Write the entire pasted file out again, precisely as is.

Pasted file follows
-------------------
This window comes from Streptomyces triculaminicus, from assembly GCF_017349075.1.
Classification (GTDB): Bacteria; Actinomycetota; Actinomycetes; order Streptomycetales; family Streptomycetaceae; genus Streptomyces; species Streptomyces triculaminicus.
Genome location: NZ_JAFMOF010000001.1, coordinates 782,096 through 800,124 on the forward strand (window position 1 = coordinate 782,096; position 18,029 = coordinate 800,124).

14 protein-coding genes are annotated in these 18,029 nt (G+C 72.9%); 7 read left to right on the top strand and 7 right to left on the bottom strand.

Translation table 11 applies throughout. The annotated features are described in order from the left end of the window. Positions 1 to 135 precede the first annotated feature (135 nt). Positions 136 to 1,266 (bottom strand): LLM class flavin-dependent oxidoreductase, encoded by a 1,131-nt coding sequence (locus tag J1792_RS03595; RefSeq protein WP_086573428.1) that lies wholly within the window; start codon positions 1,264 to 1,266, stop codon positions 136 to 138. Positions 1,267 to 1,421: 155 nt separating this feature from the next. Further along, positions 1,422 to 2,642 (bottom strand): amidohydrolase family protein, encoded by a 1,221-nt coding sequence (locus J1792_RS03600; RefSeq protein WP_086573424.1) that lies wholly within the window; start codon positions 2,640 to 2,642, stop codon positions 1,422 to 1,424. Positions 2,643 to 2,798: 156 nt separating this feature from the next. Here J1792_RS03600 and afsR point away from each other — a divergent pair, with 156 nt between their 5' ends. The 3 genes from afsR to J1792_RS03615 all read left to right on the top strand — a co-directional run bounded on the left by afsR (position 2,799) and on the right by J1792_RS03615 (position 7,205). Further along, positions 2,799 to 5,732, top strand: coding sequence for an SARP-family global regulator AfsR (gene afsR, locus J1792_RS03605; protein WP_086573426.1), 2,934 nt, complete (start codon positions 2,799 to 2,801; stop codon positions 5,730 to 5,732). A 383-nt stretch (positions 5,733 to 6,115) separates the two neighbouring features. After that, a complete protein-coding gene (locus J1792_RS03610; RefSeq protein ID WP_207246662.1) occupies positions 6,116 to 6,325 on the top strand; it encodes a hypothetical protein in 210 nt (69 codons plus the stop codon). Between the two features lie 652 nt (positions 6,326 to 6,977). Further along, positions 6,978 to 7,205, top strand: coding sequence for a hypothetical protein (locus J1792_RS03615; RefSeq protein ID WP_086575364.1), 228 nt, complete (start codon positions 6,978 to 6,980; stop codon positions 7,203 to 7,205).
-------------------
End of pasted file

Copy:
This window comes from Streptomyces triculaminicus, from assembly GCF_017349075.1.
Classification (GTDB): Bacteria; Actinomycetota; Actinomycetes; order Streptomycetales; family Streptomycetaceae; genus Streptomyces; species Streptomyces triculaminicus.
Genome location: NZ_JAFMOF010000001.1, coordinates 782,096 through 800,124 on the forward strand (window position 1 = coordinate 782,096; position 18,029 = coordinate 800,124).

14 protein-coding genes are annotated in these 18,029 nt (G+C 72.9%); 7 read left to right on the top strand and 7 right to left on the bottom strand.

Translation table 11 applies throughout. The annotated features are described in order from the left end of the window. Positions 1 to 135 precede the first annotated feature (135 nt). Positions 136 to 1,266 (bottom strand): LLM class flavin-dependent oxidoreductase, encoded by a 1,131-nt coding sequence (locus tag J1792_RS03595; RefSeq protein WP_086573428.1) that lies wholly within the window; start codon positions 1,264 to 1,266, stop codon positions 136 to 138. Positions 1,267 to 1,421: 155 nt separating this feature from the next. Further along, positions 1,422 to 2,642 (bottom strand): amidohydrolase family protein, encoded by a 1,221-nt coding sequence (locus J1792_RS03600; RefSeq protein WP_086573424.1) that lies wholly within the window; start codon positions 2,640 to 2,642, stop codon positions 1,422 to 1,424. Positions 2,643 to 2,798: 156 nt separating this feature from the next. Here J1792_RS03600 and afsR point away from each other — a divergent pair, with 156 nt between their 5' ends. The 3 genes from afsR to J1792_RS03615 all read left to right on the top strand — a co-directional run bounded on the left by afsR (position 2,799) and on the right by J1792_RS03615 (position 7,205). Further along, positions 2,799 to 5,732, top strand: coding sequence for an SARP-family global regulator AfsR (gene afsR, locus J1792_RS03605; protein WP_086573426.1), 2,934 nt, complete (start codon positions 2,799 to 2,801; stop codon positions 5,730 to 5,732). A 383-nt stretch (positions 5,733 to 6,115) separates the two neighbouring features. After that, a complete protein-coding gene (locus J1792_RS03610; RefSeq protein ID WP_207246662.1) occupies positions 6,116 to 6,325 on the top strand; it encodes a hypothetical protein in 210 nt (69 codons plus the stop codon). Between the two features lie 652 nt (positions 6,326 to 6,977). Further along, positions 6,978 to 7,205, top strand: coding sequence for a hypothetical protein (locus J1792_RS03615; RefSeq protein ID WP_086575364.1), 228 nt, complete (start codon positions 6,978 to 6,980; stop codon positions 7,203 to 7,205).